Sara-Jane Dunn, Post-Doc Researcher

Sara-Jane DunnWhat did you dream you would be when you were younger?
When I was very young, I used to want to be an archaeologist. I was fascinated by Egyptian history, and thought that finding mummies and scaling pyramids would be an excellent use of my time. While inspired by the likes of Howard Carter (who discovered Tutankhamun’s tomb), I simultaneously realised that by the time I got to be one, they’d probably have found all the cool stuff. Science, on the other hand, still has lots of cool stuff to be discovered…

Why did you become a researcher and how did you go about becoming a one?
I became a researcher because I knew I wouldn’t be happy doing anything else. This sums up the approach I have taken at each key stage in my life so far – the decision to study mathematics at University, to enter the world of mathematical and computational biology for my DPhil at Oxford, and ultimately, to apply to and work at Microsoft Research. I’ve had a fairly standard path to get here – no forays into art or trips to India to discover myself – but I stuck to what I enjoyed doing, and it hasn’t gone wrong yet!

What's it like working at Microsoft Research and what do you do?
I’m part of the Biological Computation group, which seeks to understand cells and cellular processes from the perspective of how cells make decisions and carry out information processing. So my days are spent trying to figure out how cells actually work, and if there is a natural way to describe the computation that is being carried out. This work has impacts on crucial areas such as immunology and synthetic biology. Working at Microsoft affords me the opportunity to work with very bright people, and moreover, to learn from them.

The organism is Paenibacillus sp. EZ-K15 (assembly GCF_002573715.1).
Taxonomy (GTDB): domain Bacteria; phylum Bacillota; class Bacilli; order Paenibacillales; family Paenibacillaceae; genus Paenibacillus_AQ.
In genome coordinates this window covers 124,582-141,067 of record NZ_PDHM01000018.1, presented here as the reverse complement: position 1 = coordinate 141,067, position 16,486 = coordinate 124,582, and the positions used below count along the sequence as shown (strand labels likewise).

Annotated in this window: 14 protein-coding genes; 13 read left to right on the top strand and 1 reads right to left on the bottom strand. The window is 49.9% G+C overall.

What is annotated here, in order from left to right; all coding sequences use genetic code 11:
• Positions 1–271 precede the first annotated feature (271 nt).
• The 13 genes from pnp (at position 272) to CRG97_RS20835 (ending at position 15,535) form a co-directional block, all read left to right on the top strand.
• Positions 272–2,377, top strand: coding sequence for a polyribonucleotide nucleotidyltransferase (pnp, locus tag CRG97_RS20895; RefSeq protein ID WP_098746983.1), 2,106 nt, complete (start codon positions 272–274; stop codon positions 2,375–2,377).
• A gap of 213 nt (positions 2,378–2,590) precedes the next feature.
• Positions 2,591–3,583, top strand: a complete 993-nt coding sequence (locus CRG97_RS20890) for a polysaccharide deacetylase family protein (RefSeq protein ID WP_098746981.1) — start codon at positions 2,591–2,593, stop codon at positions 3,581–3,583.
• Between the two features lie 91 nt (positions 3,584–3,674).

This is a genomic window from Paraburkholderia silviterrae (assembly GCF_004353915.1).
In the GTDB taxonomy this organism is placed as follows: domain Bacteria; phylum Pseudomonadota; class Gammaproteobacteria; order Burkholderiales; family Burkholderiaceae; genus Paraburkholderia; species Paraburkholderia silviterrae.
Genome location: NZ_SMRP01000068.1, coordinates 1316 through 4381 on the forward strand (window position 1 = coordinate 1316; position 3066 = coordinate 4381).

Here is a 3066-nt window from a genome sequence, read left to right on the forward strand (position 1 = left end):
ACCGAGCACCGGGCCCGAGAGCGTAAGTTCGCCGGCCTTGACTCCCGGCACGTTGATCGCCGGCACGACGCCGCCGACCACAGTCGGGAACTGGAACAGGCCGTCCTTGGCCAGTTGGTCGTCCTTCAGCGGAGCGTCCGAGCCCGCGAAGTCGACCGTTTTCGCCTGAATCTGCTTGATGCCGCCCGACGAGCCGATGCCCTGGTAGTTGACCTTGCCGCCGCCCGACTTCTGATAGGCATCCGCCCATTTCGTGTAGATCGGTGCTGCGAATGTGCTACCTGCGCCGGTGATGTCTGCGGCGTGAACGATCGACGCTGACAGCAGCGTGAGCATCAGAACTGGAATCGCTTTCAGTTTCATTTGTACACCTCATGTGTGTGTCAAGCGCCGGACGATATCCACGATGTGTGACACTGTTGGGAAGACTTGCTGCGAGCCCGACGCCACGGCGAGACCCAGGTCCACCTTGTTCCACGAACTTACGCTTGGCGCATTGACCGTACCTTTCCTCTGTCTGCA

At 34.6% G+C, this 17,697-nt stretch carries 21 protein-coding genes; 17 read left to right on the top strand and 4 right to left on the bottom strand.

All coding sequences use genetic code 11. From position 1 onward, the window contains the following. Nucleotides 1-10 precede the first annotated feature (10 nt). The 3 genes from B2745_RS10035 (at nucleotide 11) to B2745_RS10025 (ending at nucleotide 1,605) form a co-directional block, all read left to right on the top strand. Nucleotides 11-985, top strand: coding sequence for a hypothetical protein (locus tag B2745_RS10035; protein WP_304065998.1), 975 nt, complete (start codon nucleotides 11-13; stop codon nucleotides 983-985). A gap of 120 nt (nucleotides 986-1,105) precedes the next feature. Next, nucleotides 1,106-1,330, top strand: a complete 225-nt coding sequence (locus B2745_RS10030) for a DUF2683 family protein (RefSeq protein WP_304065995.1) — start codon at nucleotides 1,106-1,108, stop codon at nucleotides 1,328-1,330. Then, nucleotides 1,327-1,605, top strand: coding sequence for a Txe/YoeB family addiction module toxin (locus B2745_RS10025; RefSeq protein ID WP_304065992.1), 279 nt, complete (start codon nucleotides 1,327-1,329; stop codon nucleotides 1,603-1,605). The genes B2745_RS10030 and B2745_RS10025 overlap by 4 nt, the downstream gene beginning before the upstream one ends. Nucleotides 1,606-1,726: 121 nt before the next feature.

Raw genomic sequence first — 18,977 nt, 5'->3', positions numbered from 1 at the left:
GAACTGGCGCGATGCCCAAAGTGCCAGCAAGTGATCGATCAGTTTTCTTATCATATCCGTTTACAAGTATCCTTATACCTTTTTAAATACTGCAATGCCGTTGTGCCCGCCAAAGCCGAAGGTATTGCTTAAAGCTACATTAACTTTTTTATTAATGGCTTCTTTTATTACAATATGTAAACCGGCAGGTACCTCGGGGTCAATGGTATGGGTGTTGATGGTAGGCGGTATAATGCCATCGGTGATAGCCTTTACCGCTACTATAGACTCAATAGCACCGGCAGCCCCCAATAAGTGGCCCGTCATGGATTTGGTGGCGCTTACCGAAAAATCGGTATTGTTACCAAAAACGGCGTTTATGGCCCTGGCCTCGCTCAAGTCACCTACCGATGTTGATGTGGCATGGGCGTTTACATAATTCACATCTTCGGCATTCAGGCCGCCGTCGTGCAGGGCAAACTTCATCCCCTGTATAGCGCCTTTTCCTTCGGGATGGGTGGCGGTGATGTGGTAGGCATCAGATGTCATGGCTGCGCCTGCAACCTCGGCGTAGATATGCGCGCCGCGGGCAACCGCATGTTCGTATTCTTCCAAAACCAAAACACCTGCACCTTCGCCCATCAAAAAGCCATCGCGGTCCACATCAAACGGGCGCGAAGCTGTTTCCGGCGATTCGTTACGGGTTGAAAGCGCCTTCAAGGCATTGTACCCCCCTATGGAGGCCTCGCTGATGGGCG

What are your aspirations within your role?
Contributions which push the boundaries of knowledge forward within biology are among the most rewarding throughout science, because we are at a stage where we can influence treatments for life-threatening and debilitating conditions such as cancer and heart disease. I think this is what drives most, if not all, who carry out research in this field, because it is only by understanding how biology works that we can understand how it goes wrong. Working within the Computational Science group here at Microsoft places me in an ideal position to contribute, and especially in light of the impact that computer science is about to have on biology.

How has working at Microsoft Research affected your career/research goals?
Working here has opened my eyes more to what is possible to achieve within science, and given me the opportunity to work alongside some very, very clever people. It has allowed me to assess my own skills, to focus on how I can improve, and most importantly, to define the right direction in which to develop and progress.

Tell us an unusual/interesting fact about yourself?
I was once on Blue Peter, and have the badge to prove it!